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Naltrexone hydrochloride tablets

Updated 2 Feb 2023 | Opioid dependence


Oral formulations of naltrexone hydrochloride.

Drugs List

  • ADEPEND 50mg tablets
  • naltrexone 50mg tablets
  • Therapeutic Indications


    Maintenance of abstinence in alcohol dependent patients
    Opioid antagonist. Maintenance of previously dependent, detoxified patients

    Adjunct in prophylactic therapy in the maintenance of detoxified formerly opioid-dependent patients.

    Treatment for alcoholism to reduce the risk of relapse, as support treatment in abstinence and to reduce the craving for alcohol.


    Treatment with naltrexone should only be considered in patients who have remained opioid free for a minimum of 7 to 10 days.

    Administration must not be started before a naloxone provocation test is performed and a negative result obtained.


    Opioid detoxification
    Initial dose of 25mg followed by 50mg daily. A three times a week dosing schedule may be considered if it is likely to result in better compliance, for example 100mg on Monday, 100mg on Wednesday and 150mg on Friday. Maximum dose on any single day is 150mg due to the higher incidence of side effects.

    Alcohol dependence
    50mg daily.

    The following unlicensed alternative dose may be suitable as an adjunct to reduce the risk of relapse in formerly alcohol-dependent patients:
    25mg daily on the first day, then if tolerated, increased to 50mg daily.

    Patients with Hepatic Impairment

    Use with caution in patients with moderate hepatic impairment. Special attention should be paid to patients with hepatic enzyme levels exceeding three times the normal value.

    Additional Dosage Information

    As naltrexone is an adjunctive therapy and full recovery from opioid dependence is variable, no standard duration of treatment can be recommended; an initial period of three months should be considered. However, prolonged administration may be necessary.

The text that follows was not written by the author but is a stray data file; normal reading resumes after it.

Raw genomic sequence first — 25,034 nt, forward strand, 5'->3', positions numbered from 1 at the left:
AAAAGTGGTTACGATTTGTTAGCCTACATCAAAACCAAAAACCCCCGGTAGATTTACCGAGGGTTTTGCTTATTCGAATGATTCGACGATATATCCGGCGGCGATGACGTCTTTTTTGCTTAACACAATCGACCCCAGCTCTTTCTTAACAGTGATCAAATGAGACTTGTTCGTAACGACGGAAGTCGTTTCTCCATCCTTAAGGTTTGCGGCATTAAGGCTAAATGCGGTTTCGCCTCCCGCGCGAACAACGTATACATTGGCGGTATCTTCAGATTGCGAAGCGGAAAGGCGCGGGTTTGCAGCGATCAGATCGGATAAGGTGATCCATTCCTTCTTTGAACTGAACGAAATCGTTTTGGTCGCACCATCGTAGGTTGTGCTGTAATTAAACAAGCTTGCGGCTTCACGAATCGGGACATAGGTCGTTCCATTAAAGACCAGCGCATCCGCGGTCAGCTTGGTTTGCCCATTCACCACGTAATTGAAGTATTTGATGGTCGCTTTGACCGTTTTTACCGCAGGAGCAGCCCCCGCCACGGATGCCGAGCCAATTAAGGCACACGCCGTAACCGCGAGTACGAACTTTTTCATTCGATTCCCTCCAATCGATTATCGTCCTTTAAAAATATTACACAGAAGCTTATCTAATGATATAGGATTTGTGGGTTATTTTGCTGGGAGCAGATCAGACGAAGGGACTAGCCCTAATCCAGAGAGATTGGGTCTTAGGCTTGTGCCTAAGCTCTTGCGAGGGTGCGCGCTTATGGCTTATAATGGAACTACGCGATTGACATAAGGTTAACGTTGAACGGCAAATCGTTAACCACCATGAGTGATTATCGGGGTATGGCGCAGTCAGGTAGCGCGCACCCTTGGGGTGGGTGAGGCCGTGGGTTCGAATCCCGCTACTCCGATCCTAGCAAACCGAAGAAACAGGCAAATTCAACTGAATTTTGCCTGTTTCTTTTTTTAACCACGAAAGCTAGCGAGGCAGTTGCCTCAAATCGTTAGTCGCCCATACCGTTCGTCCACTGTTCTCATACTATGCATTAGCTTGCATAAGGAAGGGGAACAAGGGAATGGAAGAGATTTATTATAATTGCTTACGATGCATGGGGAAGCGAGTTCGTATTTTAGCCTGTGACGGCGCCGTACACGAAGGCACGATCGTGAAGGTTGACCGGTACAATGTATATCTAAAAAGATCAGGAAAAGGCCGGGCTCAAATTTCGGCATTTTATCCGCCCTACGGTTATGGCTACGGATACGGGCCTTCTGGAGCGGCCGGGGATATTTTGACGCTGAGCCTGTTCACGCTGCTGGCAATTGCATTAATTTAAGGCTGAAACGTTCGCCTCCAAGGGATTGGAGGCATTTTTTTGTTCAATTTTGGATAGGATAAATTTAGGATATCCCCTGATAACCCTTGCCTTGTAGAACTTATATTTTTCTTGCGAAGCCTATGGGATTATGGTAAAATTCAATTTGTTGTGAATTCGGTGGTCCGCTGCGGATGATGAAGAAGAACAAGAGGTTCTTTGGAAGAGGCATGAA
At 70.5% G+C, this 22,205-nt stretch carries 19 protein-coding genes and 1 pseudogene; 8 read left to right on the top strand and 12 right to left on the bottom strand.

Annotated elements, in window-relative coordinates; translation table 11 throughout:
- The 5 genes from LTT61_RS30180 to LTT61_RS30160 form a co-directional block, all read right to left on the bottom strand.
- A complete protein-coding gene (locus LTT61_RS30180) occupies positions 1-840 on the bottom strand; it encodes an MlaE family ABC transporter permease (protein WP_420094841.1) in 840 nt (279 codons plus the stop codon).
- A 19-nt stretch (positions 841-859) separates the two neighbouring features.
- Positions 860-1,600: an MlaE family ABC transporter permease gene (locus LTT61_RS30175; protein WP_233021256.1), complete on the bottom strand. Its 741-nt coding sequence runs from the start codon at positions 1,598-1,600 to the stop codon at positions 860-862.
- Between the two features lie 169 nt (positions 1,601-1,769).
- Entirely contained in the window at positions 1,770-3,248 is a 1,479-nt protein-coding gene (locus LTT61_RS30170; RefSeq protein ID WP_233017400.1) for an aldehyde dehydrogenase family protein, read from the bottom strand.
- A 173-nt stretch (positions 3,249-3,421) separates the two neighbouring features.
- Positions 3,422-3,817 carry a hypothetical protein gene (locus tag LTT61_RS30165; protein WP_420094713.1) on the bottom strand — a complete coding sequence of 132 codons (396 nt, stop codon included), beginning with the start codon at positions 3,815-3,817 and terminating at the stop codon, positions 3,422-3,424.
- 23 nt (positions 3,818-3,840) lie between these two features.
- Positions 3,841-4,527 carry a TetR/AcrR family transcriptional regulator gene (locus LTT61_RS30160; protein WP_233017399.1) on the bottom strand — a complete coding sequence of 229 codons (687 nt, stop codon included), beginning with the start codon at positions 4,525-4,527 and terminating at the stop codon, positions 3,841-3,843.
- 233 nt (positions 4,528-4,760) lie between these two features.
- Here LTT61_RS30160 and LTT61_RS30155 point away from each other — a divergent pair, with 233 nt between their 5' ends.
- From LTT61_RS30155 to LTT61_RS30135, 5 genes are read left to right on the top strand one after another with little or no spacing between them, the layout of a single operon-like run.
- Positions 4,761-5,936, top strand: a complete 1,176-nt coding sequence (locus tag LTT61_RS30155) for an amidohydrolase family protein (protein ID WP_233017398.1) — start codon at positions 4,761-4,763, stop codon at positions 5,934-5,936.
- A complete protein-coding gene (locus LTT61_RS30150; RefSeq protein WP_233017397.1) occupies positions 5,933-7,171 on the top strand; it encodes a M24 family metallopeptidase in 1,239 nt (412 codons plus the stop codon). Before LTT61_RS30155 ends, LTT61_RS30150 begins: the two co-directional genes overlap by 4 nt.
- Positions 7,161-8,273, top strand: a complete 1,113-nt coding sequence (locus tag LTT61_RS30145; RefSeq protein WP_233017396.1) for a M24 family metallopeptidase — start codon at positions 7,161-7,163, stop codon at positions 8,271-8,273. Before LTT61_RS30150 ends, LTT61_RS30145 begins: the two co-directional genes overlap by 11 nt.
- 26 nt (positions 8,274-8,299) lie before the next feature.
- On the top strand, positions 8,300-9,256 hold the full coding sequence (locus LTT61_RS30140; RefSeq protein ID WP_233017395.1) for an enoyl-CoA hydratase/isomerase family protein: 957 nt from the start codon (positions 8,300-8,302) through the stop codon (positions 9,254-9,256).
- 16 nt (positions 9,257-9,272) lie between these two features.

Naloxone Provocation Test
    A naloxone provocation test is recommended to detect the presence of any opioid use: a withdrawal syndrome precipitated by naloxone will be of shorter duration than withdrawal precipitated by naltrexone.
    The recommended procedure is as follows:
    Intravenous injection of 200micrograms naloxone. If, after 30 seconds, no adverse reactions occur, a further intravenous injection of 600micrograms naloxone may be administered. The patient should be observed for 30 minutes for any detectable sign of withdrawal symptoms.
    Subcutaneous injection of 800micrograms naloxone. The patient should be observed for 30 minutes for any signs or symptoms of withdrawal.
    If any symptoms of withdrawal occur, treatment with naltrexone should not be initiated. However, if the test result is negative treatment may be started.
    If there is any doubt that the patient remains opioid-free, treatment should be delayed for 24 hours and the challenge may be repeated with a naloxone dosage of 1.6mg.
    If no reaction occurs after this, treatment may be initiated with 25mg of naltrexone hydrochloride administered by mouth.
    Before starting treatment the test must be confirmed by urine testing.
    A naloxone provocation test should not be made in patients with clinically prominent withdrawal symptoms nor in any case of a positive urine test for opioids.


    Alcohol dependence
    Tablets should be taken with a liquid, under fasting conditions.


    Children under 18 years
    Acute hepatic disorder
    Severe hepatic impairment
    Severe renal impairment

    Precautions and Warnings

    Glucose-galactose malabsorption syndrome
    Lactose intolerance
    Moderate hepatic impairment
    Moderate renal impairment

    Advise ability to drive/operate machinery may be affected by side effects
    Treatment to be prescribed under the supervision of a specialist
    Contains lactose
    Perform liver function tests before commencing therapy and during therapy
    Screen for opioid use before treatment
    Withdrawal symptoms precipitated when used in opioid-dependent patients